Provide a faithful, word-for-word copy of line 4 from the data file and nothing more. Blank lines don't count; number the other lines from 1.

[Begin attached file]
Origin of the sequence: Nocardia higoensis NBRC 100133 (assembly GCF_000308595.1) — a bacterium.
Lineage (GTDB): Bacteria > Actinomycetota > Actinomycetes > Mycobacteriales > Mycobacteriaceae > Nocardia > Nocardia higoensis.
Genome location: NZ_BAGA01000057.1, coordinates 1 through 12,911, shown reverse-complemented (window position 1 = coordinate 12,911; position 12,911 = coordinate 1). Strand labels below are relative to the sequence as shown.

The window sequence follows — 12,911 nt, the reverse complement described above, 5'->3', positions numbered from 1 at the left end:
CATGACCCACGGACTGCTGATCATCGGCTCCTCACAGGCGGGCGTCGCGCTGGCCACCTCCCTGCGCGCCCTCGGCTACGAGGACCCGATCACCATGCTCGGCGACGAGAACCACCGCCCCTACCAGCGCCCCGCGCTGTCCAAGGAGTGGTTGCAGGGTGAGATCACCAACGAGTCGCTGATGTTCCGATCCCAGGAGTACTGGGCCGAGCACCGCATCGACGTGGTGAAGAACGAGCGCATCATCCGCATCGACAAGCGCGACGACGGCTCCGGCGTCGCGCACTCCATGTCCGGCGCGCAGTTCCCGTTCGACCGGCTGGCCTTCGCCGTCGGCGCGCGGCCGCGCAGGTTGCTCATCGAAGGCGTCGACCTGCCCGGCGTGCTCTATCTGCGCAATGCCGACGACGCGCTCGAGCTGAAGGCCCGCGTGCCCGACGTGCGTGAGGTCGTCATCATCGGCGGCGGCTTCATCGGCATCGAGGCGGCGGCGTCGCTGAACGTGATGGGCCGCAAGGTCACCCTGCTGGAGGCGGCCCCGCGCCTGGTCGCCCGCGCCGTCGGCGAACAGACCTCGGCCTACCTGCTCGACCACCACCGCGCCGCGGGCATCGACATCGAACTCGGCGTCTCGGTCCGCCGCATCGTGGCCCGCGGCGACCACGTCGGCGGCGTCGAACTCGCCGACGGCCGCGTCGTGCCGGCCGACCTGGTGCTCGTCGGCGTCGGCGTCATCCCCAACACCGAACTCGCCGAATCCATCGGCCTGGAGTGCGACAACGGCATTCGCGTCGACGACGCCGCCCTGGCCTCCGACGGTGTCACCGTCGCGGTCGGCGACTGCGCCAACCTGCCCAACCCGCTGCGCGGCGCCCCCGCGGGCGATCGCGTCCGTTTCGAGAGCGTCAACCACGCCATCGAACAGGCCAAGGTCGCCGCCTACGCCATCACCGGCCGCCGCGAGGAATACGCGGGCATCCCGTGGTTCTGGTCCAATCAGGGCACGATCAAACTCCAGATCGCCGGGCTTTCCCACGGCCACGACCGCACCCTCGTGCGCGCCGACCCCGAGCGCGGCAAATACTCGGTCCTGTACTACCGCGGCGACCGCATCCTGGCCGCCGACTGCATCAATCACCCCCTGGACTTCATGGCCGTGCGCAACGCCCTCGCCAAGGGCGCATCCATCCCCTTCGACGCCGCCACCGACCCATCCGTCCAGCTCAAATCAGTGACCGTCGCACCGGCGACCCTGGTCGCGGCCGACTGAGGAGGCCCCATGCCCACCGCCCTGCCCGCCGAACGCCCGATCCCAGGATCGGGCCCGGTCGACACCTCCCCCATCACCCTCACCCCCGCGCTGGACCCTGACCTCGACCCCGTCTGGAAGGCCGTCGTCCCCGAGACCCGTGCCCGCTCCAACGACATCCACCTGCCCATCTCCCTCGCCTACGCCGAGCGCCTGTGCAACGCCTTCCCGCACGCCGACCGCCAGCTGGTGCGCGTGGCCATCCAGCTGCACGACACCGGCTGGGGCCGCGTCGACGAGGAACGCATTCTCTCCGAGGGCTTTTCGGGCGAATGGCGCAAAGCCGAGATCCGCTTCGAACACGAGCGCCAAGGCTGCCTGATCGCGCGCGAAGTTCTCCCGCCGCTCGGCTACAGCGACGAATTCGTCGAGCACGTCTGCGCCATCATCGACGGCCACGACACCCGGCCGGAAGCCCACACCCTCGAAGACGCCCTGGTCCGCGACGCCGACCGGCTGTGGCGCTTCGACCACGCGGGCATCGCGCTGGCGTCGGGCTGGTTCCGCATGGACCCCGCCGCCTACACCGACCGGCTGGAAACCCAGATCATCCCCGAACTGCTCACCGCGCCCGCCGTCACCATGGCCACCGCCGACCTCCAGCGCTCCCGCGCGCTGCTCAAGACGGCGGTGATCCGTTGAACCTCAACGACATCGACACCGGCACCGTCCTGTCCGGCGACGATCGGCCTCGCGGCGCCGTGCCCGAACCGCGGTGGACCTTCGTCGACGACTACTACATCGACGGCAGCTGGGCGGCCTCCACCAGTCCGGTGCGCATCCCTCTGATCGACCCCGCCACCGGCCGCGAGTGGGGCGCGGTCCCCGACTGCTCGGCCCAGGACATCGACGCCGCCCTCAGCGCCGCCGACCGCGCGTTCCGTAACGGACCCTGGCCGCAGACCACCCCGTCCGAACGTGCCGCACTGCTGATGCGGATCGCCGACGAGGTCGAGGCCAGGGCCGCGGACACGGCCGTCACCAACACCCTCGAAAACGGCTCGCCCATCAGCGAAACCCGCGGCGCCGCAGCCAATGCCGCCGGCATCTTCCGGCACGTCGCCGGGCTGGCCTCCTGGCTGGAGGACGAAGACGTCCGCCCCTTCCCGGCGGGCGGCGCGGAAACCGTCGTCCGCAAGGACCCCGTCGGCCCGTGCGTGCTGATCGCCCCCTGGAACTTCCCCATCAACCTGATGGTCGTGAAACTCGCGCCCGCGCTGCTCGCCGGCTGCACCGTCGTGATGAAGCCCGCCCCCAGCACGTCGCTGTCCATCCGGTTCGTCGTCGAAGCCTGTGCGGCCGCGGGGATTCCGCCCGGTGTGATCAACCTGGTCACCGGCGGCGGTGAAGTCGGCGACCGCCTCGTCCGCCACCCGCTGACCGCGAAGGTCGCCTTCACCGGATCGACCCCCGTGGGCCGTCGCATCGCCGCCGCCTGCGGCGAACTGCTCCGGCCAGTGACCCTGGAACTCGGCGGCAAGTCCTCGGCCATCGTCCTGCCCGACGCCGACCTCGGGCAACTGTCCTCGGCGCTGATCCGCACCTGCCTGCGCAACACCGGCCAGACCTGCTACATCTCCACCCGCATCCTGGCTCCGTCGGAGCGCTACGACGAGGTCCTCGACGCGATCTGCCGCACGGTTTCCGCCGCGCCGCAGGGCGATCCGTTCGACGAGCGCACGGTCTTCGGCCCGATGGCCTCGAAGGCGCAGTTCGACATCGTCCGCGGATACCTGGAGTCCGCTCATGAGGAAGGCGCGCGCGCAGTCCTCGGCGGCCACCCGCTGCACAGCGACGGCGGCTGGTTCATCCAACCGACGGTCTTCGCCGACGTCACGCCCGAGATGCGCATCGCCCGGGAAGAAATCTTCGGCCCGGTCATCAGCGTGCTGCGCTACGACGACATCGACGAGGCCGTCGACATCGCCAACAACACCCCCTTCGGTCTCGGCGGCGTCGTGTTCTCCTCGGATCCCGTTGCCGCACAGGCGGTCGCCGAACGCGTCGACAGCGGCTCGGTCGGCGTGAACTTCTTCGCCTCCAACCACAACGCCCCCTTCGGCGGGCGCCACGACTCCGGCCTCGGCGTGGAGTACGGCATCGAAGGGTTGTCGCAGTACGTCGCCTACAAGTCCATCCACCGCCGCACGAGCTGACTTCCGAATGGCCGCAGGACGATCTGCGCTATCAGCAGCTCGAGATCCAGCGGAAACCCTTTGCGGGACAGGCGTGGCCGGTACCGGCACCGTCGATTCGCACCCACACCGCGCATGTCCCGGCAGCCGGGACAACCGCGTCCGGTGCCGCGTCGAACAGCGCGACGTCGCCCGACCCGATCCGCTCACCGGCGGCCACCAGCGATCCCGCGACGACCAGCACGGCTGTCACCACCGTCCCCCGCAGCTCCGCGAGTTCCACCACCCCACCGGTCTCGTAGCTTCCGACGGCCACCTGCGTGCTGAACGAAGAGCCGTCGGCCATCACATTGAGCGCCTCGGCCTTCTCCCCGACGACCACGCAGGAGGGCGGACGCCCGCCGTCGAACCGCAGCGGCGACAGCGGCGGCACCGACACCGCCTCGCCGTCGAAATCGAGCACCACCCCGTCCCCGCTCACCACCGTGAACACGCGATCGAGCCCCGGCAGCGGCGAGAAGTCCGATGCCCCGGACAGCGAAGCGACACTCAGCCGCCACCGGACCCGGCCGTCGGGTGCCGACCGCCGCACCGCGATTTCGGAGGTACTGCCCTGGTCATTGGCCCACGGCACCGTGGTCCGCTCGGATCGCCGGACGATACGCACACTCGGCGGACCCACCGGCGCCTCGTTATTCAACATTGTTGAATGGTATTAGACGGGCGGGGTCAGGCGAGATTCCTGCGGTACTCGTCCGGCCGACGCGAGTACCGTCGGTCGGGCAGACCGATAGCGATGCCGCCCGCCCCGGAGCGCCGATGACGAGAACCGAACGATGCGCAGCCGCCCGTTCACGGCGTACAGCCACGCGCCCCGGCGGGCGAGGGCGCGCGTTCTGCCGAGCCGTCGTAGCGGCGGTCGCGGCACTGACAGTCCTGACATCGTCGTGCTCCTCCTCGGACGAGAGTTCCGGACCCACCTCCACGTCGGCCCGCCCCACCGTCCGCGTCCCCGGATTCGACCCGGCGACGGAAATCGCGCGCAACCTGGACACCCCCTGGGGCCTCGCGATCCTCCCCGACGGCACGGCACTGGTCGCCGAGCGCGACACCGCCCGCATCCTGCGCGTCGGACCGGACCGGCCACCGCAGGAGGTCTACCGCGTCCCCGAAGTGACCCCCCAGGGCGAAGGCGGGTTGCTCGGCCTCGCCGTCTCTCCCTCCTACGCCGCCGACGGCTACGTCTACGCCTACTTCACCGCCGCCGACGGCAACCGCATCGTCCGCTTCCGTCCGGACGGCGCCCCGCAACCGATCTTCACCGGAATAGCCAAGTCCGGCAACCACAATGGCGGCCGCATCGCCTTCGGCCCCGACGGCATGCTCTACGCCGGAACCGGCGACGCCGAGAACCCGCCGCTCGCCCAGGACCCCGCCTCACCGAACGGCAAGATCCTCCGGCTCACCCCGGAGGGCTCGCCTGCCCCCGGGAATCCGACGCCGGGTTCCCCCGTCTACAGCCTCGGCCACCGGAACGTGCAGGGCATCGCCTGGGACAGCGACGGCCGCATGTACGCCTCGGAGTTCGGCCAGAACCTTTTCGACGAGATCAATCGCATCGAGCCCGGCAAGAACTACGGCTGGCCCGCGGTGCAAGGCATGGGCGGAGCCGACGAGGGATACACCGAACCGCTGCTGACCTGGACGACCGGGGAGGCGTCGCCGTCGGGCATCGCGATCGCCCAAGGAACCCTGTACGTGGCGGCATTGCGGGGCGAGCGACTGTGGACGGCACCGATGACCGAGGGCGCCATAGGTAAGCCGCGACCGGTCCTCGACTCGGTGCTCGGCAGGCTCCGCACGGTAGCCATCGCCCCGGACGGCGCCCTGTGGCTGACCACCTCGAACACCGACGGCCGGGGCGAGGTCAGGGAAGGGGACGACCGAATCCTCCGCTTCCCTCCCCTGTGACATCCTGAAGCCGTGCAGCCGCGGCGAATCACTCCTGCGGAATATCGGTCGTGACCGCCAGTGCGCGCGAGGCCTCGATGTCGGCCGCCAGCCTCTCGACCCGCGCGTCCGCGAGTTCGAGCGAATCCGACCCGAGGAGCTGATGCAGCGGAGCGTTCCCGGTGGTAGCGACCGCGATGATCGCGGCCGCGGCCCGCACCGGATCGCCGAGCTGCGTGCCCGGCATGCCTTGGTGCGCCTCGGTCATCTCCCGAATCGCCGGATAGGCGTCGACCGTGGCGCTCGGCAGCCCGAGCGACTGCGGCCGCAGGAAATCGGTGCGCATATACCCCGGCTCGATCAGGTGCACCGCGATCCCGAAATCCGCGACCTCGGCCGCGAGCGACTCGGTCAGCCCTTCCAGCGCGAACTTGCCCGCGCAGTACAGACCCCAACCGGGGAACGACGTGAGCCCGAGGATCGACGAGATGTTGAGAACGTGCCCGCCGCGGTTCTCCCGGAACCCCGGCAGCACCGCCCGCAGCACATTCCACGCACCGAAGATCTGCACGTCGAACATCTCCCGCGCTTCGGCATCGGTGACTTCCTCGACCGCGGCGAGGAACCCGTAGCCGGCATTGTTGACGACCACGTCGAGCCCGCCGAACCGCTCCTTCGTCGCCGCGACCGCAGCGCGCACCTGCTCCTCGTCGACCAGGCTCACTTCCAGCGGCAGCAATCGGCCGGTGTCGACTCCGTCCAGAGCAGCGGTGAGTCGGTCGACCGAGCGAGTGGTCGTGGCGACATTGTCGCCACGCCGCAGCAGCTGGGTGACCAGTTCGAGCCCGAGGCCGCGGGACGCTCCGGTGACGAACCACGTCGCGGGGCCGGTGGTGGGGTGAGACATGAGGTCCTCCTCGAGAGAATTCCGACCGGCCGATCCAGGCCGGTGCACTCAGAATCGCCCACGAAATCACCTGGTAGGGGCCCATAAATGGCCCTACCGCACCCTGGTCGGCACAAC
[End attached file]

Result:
The window sequence follows — 12,911 nt, the reverse complement described above, 5'->3', positions numbered from 1 at the left end: